I’m reminded today of a tired, old, preacher’s joke (and at this point, I’m not sure if it’s the joke or the preacher that’s old and tired) that still conveys a valuable bit of insight. I’m sure that you’ve heard it, too. A man falls off a steep cliff and is hanging onto a branch for dear life. “God, please help me!” he shouts. And God answers, “Have faith, my son, and I will protect you. Let go of the branch.” The man ponders this for a moment and then cries out, “Is there someone else up there?”
Sometimes, the way that God chooses to act in our lives and in the world doesn’t really mesh with the our expectations. So it was for the man hanging from the branch, and so it was for John the Baptist in today’s gospel lesson (Matthew 11:1-6). John eagerly announced the coming of Messiah. He baptized Jesus and saw the heavens open and the Spirit of God descend in the form of a dove. But then he got thrown in prison, from where he couldn’t help but notice that the ministry of this newly-anointed Messiah looked a whole lot different than he thought it would. And so he sent some of his followers to ask Jesus: “Are you the one who is to come, or should we expect someone else?” (Mt. 11:3)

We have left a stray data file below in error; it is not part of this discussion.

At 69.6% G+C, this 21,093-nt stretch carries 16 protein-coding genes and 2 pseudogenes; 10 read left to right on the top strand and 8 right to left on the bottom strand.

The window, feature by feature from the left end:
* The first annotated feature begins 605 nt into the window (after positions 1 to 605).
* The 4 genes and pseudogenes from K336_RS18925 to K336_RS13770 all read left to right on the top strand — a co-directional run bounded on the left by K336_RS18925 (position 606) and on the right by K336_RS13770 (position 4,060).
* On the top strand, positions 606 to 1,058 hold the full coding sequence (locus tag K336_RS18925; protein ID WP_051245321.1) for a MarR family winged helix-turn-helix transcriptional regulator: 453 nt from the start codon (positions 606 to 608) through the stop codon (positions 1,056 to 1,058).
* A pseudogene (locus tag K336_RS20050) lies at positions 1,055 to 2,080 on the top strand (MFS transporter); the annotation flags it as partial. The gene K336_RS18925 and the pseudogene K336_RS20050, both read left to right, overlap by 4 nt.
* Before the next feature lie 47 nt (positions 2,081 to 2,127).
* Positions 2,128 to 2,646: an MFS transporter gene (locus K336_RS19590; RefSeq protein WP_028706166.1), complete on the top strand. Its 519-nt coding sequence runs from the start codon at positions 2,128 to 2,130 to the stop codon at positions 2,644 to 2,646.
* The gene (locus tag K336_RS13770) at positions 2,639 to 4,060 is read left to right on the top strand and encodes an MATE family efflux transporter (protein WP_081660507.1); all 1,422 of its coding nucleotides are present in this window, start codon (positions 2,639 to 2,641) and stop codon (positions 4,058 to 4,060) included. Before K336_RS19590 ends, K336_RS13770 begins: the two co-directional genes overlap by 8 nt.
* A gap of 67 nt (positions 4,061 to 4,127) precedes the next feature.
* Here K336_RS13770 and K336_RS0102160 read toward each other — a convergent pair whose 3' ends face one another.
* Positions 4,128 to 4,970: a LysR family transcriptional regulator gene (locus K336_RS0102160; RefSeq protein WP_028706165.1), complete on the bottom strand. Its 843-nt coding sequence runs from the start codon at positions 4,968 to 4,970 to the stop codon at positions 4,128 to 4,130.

And Jesus replied, “Go back and report to John what you hear and see: The blind receive sight, the lame walk, those who have leprosy are cleansed, the deaf hear, the dead are raised, and the good news is proclaimed to the poor. Blessed is anyone who does not stumble on account of me.” (Mt. 11:4-6)
What are our expectations about the way that God’s activity “ought” to look? And how do those expectations shape our activity as those who follow God’s anointed? Especially in a world that seems overwhelmed by so many enormous challenges, are we still trusting in and emulating the “humble kingdom way” of our Savior, who brings good news to the sick, the poor and the ostracized? Or are we looking for someone else?
If we’re honest, it’s easy to wonder how the gracious and serving way of Jesus can make much difference in a world of intractable conflicts, partisan bickering, and school shootings. But as today’s New Testament lesson reminds us: “You, dear children, are from God and have overcome them, because the one who is in you is greater than the one who is in the world.” (1 John 4:1-6)
We don’t need to look for someone else, because we know the One who is the Way, the Truth, and the Life. May we love Him, and trust Him, and look for Him today.